HUNTINGTON — Area hospitals are sounding the alarm as beds fill up with COVID-19 patients at the start of flu season.
King’s Daughters Medical Center CEO Kristie Whitlatch reported in a Facebook post Friday that the Ashland hospital was at capacity.
“We are working to open a third nursing unit to care for COVID patients,” Whitlatch wrote. “Multiple nursing units dedicated to one virus are unprecedented in our 120-year history. Many of these patients are very ill, and many of our physicians, nurses and support team have been struck by the virus. I understand people have differing opinions, but we know for a fact it is dangerous and deadly because we live it every day.”
Whitlach said the hospital’s infectious disease specialists and other medical professionals are very concerned at how quickly and widely COVID-19 is spreading locally.
“At King’s Daughters, our numbers and trend lines are continuing to surge upward,” she said. “We have had 22 COVID-related deaths to date and over 120 new positive cases just this week.”
In Charleston, WCHS-TV reported the city of Charleston and Kanwaha County had filed requests for field hospitals to assist Charleston Area Medical Center in its COVID-19 response. There are more than 60 COVID-19 patients at the hospital.
West Virginia Department of Health and Human Resources Secretary Bill Crouch said Friday there was no need for a field hospital yet.
“There have been discussions with regard to CAMC having a tent put up to take care of flow and triage prior to patients entering the hospital,” Crouch said.
West Virginia National Guard Maj. Gen. James Hoyer said the logistics of establishing and staffing a field hospital are complicated. A 250-bed hospital takes about 104 medical staff and about 50 logistics and support and maintenance staff, he said.
Gov. Jim Justice said he is working closely with the West Virginia Hospital Association to monitor the capacity in the state’s hospitals.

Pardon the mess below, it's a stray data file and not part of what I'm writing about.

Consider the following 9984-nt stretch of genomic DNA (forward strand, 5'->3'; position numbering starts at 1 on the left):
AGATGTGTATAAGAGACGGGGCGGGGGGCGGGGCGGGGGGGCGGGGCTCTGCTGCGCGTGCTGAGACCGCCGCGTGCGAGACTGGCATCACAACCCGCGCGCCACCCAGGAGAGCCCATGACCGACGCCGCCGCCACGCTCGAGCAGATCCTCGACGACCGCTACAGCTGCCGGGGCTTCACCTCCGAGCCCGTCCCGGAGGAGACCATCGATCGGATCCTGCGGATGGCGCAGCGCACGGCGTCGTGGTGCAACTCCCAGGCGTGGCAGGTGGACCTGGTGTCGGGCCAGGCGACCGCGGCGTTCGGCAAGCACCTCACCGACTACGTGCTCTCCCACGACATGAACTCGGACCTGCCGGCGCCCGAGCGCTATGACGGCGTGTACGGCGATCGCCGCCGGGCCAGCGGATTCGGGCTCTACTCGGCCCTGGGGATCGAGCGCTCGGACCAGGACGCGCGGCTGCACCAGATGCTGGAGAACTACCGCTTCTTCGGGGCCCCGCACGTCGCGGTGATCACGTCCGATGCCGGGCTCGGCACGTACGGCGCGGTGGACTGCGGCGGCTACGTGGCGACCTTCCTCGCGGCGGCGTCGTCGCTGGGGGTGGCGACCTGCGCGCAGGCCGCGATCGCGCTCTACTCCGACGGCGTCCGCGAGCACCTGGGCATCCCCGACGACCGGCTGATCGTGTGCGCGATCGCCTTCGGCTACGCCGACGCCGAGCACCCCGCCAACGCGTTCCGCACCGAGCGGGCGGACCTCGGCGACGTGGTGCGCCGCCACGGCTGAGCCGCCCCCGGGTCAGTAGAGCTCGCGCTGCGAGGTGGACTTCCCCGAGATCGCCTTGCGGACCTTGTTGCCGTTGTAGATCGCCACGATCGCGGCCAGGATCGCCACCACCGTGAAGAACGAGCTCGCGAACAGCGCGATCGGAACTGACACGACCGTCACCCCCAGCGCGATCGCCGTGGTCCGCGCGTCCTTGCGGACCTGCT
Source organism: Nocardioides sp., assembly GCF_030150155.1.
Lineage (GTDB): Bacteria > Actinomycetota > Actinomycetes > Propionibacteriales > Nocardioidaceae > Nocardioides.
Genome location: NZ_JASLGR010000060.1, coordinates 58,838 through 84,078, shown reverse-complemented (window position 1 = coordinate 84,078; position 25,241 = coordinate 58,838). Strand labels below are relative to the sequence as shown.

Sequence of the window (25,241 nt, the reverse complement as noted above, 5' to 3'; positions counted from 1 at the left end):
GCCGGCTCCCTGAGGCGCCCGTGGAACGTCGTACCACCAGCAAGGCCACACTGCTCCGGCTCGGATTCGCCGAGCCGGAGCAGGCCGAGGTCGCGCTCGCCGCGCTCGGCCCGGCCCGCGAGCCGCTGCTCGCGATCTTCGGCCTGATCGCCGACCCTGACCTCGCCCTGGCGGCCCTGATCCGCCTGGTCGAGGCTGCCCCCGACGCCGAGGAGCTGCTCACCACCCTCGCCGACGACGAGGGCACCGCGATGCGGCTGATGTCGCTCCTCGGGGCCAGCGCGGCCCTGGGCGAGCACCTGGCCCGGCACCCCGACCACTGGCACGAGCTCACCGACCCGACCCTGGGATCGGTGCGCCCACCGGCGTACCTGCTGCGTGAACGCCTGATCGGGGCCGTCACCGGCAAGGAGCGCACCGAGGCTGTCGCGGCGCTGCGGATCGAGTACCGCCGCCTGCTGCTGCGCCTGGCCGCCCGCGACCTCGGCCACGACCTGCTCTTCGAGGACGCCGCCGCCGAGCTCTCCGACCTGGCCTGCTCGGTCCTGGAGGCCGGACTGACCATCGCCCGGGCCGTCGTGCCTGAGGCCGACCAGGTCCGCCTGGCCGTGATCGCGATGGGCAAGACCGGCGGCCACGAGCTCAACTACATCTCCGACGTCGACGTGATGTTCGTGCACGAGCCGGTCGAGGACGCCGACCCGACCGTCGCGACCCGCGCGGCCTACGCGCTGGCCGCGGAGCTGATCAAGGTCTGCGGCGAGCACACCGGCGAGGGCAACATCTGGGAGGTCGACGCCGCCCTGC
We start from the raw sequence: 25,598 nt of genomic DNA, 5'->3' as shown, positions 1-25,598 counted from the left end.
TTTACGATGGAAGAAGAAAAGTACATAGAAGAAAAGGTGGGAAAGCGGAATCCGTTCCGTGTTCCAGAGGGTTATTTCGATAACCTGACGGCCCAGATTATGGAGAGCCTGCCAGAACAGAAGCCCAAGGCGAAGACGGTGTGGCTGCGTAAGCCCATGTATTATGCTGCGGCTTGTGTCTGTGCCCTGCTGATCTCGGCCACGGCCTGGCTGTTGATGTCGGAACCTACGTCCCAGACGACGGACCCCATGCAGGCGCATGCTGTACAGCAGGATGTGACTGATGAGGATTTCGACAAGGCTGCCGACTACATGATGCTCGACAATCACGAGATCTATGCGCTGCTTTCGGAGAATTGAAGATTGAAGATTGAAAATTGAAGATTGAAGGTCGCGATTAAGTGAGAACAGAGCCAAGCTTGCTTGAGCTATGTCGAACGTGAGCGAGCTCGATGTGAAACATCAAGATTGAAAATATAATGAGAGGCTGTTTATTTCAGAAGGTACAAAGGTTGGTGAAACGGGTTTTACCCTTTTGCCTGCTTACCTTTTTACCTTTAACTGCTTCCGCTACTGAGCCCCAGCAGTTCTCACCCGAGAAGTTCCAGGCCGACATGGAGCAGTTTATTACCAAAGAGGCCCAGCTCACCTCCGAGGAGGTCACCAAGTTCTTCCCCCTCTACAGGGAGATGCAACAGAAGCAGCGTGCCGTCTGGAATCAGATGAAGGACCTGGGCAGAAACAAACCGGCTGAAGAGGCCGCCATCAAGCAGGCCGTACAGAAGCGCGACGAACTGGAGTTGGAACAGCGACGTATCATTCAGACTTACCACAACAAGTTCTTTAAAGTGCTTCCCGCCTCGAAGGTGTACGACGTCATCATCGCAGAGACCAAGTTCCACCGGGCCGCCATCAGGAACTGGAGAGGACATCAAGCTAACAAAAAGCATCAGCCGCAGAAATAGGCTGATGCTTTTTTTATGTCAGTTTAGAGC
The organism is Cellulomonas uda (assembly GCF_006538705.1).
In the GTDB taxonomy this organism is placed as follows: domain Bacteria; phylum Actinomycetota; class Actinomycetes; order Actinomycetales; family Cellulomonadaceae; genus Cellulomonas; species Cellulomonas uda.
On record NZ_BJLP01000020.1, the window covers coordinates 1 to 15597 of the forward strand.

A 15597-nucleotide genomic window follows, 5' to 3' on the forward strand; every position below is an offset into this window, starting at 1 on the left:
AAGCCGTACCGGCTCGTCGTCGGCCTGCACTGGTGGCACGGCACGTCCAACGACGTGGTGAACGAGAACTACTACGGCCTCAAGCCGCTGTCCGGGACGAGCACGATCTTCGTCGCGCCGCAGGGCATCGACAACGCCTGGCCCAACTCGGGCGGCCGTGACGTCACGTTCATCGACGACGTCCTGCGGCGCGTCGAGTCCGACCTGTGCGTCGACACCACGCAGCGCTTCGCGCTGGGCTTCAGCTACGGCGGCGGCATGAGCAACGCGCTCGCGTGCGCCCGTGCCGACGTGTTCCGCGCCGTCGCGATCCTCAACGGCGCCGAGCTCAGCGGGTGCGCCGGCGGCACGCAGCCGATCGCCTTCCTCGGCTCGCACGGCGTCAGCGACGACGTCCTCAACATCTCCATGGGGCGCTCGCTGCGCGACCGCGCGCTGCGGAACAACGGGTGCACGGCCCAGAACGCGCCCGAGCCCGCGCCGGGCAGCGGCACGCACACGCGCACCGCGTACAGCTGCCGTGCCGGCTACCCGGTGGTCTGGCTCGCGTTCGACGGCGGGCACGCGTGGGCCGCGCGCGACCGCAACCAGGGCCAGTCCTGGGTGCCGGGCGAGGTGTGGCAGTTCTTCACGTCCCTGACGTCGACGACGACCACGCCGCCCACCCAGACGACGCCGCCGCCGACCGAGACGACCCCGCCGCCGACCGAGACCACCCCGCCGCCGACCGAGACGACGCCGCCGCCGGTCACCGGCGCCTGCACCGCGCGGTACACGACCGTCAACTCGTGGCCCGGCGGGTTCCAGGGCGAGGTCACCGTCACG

Whitlatch said this moment is a call to action, reminding people of the guidelines like wearing a mask and maintaining safe distance from others to stop the surge.
“No longer can we say it is primarily impacting those with underlying health conditions or nursing home residents,” she said. “It is attacking babies, children, and healthy, active men and women who have no idea how they were exposed. We are also seeing difficult recoveries, many taking months to fully recover and some who have yet to fully recover and may see the impact for the rest of their lives.”
The Ashland-Boyd County Health Department reported 11 new positive cases of COVID-19 on Friday: a 64-year-old man and 27-year-old woman who are hospitalized, and a 52-year-old woman, 25-year-old man, 80-year-old man, 68-year-old man, 38-year-old man, 67-year-old woman, 3-year-old girl, 88-year-old man and 27-year-old man, all isolating at home.
There are 105 active cases in the county out of a total 402.
Statewide, 777 new positive cases were reported, for a total of 60,128, and eight new deaths, for a total of 1,101.
In Ohio, the Lawrence County Health Department reported 10 new positive cases, with patients’ ages ranging from 17 to 72, including one teenager. There are 90 active cases out of a total 602.
Statewide, 1,011 new cases were reported, for a total of 142,596, and 28 new deaths, for a total of 4,608.